You are probably going to be inundated with applications. This isn’t necessarily a good thing as you’re going to have to spend time assessing the applications - some whose skills will match the brief and others that won’t.
Using nextmile to source a freelancer saves time and stress. Register for free and tell us the skills you’re looking for. You’ll receive a shortlist based on matchable profiles which will alleviate that inbox congestion. This allows you to connect with only the right people and see results sooner.
Tip #4 – assess them
Ask to see a portfolio so you can assess the candidates based on samples of their work. Base your assessment of their work on like-for-like tasks. For example, if a designer has a portfolio of logos, it may not translate to web design, if that is indeed what you’re after.
There are a couple of ways to proceed from here. You can develop a shortlist and conduct phone or video interviews.
You can make your choice based on their work, their references/reviews, and what sort of companies have hired them before. It makes sense to choose someone who has done a project similar to yours.
Or you can offer them a short paid trial to judge the quality of their work and test their compatibility with the team.
However you make your decision, try and meet them if possible. This provides an opportunity to ask one another questions and for them to get a good feel for the job. Provide them with context of where the output of their work will appear in the overall scheme of things. It’s important that they have a good understanding of the space your business is operating in.
Tip #5 – agree on the payment terms
Don’t wait for the invoice to arrive to find out what the freelancer charges. Have the conversation upfront and establish how and when you will be paying them.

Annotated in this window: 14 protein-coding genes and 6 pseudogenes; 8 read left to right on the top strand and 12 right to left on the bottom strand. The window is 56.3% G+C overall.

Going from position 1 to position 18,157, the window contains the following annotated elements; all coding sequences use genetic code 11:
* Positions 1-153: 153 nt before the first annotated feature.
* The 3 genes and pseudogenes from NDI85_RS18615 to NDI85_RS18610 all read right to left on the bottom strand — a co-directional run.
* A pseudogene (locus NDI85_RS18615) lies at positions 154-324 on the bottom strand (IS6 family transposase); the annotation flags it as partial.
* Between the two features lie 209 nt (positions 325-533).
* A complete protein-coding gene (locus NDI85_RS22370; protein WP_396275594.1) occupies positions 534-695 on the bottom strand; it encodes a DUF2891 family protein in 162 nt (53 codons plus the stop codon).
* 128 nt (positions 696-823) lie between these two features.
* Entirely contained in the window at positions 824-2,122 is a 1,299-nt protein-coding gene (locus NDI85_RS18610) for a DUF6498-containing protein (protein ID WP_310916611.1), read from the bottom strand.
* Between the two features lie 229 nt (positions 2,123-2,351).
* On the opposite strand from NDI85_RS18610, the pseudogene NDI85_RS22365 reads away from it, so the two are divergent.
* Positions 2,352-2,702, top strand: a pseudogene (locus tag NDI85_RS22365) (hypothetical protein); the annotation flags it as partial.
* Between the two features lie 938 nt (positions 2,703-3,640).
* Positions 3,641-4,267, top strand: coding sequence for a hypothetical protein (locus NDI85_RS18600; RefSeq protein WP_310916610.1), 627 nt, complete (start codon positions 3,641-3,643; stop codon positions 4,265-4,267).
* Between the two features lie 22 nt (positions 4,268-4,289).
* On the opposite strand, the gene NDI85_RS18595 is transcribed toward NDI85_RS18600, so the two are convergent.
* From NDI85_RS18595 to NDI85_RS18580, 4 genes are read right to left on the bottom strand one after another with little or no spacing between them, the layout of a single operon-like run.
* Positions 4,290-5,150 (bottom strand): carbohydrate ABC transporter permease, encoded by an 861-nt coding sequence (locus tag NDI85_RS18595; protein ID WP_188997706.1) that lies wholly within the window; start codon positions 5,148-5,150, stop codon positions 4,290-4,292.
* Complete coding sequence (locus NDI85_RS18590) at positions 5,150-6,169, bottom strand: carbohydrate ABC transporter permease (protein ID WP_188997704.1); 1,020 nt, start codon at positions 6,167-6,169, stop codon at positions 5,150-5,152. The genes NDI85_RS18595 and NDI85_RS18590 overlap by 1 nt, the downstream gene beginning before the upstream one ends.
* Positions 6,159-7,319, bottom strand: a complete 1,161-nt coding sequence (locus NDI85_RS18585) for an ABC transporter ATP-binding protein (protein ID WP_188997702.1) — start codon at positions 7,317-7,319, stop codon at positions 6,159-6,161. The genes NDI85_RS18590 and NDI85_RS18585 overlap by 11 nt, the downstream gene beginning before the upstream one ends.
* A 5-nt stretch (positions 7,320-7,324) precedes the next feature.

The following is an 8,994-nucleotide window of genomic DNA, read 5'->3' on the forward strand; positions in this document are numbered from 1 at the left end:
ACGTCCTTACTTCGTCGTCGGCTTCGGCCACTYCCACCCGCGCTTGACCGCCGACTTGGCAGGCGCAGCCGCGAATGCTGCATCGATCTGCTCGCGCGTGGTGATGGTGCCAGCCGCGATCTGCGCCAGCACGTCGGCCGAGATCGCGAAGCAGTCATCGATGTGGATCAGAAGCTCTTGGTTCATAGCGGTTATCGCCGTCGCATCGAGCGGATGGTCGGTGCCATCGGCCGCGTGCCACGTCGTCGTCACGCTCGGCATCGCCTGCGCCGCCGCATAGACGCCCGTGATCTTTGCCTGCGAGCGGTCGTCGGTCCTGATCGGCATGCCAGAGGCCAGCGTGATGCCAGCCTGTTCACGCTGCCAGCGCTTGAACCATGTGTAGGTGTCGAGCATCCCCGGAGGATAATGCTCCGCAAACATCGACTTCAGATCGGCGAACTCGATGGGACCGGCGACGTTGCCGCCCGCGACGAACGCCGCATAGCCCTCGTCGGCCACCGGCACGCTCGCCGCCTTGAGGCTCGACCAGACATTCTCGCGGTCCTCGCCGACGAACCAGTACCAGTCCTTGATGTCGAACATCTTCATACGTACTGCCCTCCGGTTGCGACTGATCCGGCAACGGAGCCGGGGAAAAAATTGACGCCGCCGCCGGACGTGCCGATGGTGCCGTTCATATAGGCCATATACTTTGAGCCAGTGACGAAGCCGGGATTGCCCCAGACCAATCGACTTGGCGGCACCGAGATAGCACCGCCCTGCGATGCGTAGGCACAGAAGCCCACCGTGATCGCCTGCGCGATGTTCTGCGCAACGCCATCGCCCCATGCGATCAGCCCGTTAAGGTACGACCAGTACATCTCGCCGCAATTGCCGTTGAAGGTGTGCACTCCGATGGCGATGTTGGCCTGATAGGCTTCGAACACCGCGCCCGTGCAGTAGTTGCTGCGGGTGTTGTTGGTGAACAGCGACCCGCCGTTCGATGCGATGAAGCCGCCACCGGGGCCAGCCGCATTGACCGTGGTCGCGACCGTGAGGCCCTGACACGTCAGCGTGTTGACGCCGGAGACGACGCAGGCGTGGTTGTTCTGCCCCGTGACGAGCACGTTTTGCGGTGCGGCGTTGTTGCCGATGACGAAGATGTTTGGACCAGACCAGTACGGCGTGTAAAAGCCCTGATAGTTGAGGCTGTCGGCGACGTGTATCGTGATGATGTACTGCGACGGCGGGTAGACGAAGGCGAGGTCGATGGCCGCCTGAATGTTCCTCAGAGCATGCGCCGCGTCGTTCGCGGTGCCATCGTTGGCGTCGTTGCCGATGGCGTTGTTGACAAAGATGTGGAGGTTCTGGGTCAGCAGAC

There are options when it comes to payment terms.
- An hourly rate: a straightforward way to pay for the service, this is a common preference. The risk is that the time it takes the freelancer to complete the job could be much longer than you may have anticipated (or budgeted for). Make sure the freelancer estimates the number of hours it will take them to complete the work before they start to give you a clear idea of what the invoice will look like. Experienced freelancers might be willing to drop their rate if they’re assured ongoing work so don’t be afraid to put that on the table.
- Per project: This is a fixed amount is based on an estimate of time and materials to complete the project. It’s common for things like logo creation and copywriting.
Tip #6 – sign a contract
Whatever you agree on, put it in writing. Be painfully specific! Ensure you specify the scope of work, the deadline, how you want the work provided, and the payment terms. Also consider negotiating ownership of the final work.
You don’t want to have to refer to the contract later down the track, but if you have to, make sure it contains all the details you might need.
Bonus tip – make them feel part of the team
You will make the experience more enjoyable for everyone if you make your freelancer feel like a valued member of the team, and like they’re part of something big.
Communication is integral to the success of a freelancer so consider inviting them to a face-to-face briefing, have regular catch-ups, or add them to the team Whatsapp or email distribution group. Ask them to provide regular updates of how their work is going and make them comfortable enough to ask questions and make suggestions.
After all, you may need to use them again!
It could be the time to try nextmile for your next hire.